The nation's wildfire preparedness was raised to its highest level Thursday as dozens of new fires started in the bone-dry West, including one on the sprawling grounds of the Idaho National Laboratory.

The West had been at level four for only a few weeks when officials decided to raise it to level five, effective Thursday.

"It's driven by a couple of things: The number of large fires we have, and also the fires are occurring in several states and in several geographic areas," said Randy Eardley, a spokesman for the National Interagency Fire Center. "The resources we have are being stretched thin."

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The change allows fire managers to request help from additional crews, including from Canada and Australia, and soldiers with National Guard units could be mobilized. About 15,000 U.S. firefighters already were battling nearly 70 fires bigger than 100 acres in 12 states.

The level was raised as dry lightning blasted and sparked dozens of new blazes in Idaho, Nevada, Oregon and Utah. Since Monday, there have been more than 1,000 new fires reported across the West, Eardley said.

He said dry, windy conditions, thunderstorms and temperatures reaching above 100 degrees were forecast to continue across most of the Rocky Mountain area through next week.

A new wildfire that started Wednesday evening on the Idaho National Laboratory grounds quickly swept across nearly 6 1/2 square miles, 4,000 acres, of sagebrush and grassland at the 890-square-mile nuclear research area in the southeast Idaho desert. Its cause was not known, said John Epperson, an INL spokesman.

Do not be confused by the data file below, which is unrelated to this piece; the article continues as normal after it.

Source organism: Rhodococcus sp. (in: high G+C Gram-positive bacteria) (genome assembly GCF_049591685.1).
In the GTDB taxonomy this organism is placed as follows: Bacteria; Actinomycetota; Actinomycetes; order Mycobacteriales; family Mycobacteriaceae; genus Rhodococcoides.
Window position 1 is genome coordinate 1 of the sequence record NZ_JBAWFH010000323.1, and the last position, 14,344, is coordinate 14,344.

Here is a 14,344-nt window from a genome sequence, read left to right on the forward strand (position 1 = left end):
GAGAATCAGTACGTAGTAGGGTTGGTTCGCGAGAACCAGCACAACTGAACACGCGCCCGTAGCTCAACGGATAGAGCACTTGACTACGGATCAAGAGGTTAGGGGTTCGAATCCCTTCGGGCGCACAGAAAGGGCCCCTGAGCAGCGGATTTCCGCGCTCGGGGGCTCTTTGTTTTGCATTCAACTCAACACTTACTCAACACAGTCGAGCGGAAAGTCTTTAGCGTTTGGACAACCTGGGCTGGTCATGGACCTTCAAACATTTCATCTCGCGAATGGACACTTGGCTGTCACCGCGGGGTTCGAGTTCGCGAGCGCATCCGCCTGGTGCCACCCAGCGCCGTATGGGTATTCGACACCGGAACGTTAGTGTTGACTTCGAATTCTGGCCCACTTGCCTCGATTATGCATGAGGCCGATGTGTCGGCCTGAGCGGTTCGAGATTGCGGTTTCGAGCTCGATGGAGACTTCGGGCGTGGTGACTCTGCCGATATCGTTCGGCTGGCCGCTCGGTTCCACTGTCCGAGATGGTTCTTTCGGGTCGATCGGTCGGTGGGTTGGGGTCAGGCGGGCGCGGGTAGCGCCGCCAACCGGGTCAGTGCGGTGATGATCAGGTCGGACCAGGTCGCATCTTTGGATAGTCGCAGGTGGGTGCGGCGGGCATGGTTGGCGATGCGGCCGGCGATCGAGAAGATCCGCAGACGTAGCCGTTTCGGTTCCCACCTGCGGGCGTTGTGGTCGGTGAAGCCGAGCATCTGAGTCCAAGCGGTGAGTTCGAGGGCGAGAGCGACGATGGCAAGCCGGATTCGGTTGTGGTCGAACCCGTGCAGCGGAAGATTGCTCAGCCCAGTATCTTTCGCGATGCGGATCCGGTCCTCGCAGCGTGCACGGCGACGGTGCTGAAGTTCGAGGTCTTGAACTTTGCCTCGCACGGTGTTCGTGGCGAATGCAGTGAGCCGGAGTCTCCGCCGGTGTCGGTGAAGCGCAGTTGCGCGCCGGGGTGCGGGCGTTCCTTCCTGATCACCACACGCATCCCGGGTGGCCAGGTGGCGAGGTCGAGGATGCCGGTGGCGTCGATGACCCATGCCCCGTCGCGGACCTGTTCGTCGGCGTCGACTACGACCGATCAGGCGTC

No INL facilities were in immediate danger, but the lab's 700 employees were told to stay home Thursday.

The fire, on the southeast side of the reservation, had burned within a mile of U.S. Highway 20, and the road was partly closed because of smoke early Thursday.

Fire crews set a backburn to keep the fire from jumping the highway and "that appears to be working," INL spokesman Ethan Huffman said late Wednesday night.

The nearest INL facility is the Materials and Fuels Complex, roughly five miles northeast of the edge of the fire and on the other side of the highway. Huffman described the complex as an area of research in nuclear reactor fuel development.

He said the metal-roofed complex was surrounded by vast sand buffers and the wildfire posed no danger to it, but operations were suspended Thursday.

In Nevada, crews Wednesday battled more than two dozen fires burning across nearly 200 square miles of rangeland and timber in the northern part of the state. One threatened hundreds of homes on the edge of Reno.

The largest wildfire in Oregon, near Burns in the southeast portion of the state, had grown to more than 200 square miles and was threatening a handful of homes, officials said.

And in Utah, two new large fires were reported, in addition to three already burning on about 640 square miles of grass, sage and timber. It was so dry there that some Utah communities banned traditional July 24 fireworks that members of the Church of Jesus Christ of Latter-day Saints normally shoot off to celebrate the 1847 arrival of Mormon pioneers in the Salt Lake valley.

In Southern California, authorities were trying to stop a 43-square-mile wildfire from spreading toward about 50 scattered homes in Los Padres National Forest in the interior of Santa Barbara County. In Northern California, overnight drizzle helped firefighters battling flames that threatened more than 300 homes in and around Happy Camp in the Klamath National Forest near the Oregon border.

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